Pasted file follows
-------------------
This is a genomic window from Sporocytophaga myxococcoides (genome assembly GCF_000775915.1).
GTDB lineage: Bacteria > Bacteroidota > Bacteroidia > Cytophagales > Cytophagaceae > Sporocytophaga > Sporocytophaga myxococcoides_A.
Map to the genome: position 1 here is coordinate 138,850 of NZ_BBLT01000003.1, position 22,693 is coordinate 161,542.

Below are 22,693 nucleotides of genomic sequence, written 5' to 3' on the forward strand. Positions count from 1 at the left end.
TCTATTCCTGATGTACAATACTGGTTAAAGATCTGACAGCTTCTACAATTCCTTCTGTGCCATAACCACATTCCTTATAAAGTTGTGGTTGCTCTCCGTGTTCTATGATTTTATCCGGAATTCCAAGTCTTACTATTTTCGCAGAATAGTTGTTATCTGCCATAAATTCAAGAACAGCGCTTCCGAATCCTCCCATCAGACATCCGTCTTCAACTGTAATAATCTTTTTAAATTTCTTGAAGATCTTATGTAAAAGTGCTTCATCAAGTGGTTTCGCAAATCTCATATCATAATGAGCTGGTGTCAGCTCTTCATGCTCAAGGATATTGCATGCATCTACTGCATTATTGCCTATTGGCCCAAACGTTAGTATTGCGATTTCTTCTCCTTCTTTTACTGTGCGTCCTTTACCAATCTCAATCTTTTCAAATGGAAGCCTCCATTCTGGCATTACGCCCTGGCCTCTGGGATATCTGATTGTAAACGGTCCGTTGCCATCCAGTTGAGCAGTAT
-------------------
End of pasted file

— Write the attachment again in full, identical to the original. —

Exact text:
This is a genomic window from Sporocytophaga myxococcoides (genome assembly GCF_000775915.1).
GTDB lineage: Bacteria > Bacteroidota > Bacteroidia > Cytophagales > Cytophagaceae > Sporocytophaga > Sporocytophaga myxococcoides_A.
Map to the genome: position 1 here is coordinate 138,850 of NZ_BBLT01000003.1, position 22,693 is coordinate 161,542.

Below are 22,693 nucleotides of genomic sequence, written 5' to 3' on the forward strand. Positions count from 1 at the left end.
TCTATTCCTGATGTACAATACTGGTTAAAGATCTGACAGCTTCTACAATTCCTTCTGTGCCATAACCACATTCCTTATAAAGTTGTGGTTGCTCTCCGTGTTCTATGATTTTATCCGGAATTCCAAGTCTTACTATTTTCGCAGAATAGTTGTTATCTGCCATAAATTCAAGAACAGCGCTTCCGAATCCTCCCATCAGACATCCGTCTTCAACTGTAATAATCTTTTTAAATTTCTTGAAGATCTTATGTAAAAGTGCTTCATCAAGTGGTTTCGCAAATCTCATATCATAATGAGCTGGTGTCAGCTCTTCATGCTCAAGGATATTGCATGCATCTACTGCATTATTGCCTATTGGCCCAAACGTTAGTATTGCGATTTCTTCTCCTTCTTTTACTGTGCGTCCTTTACCAATCTCAATCTTTTCAAATGGAAGCCTCCATTCTGGCATTACGCCCTGGCCTCTGGGATATCTGATTGTAAACGGTCCGTTGCCATCCAGTTGAGCAGTAT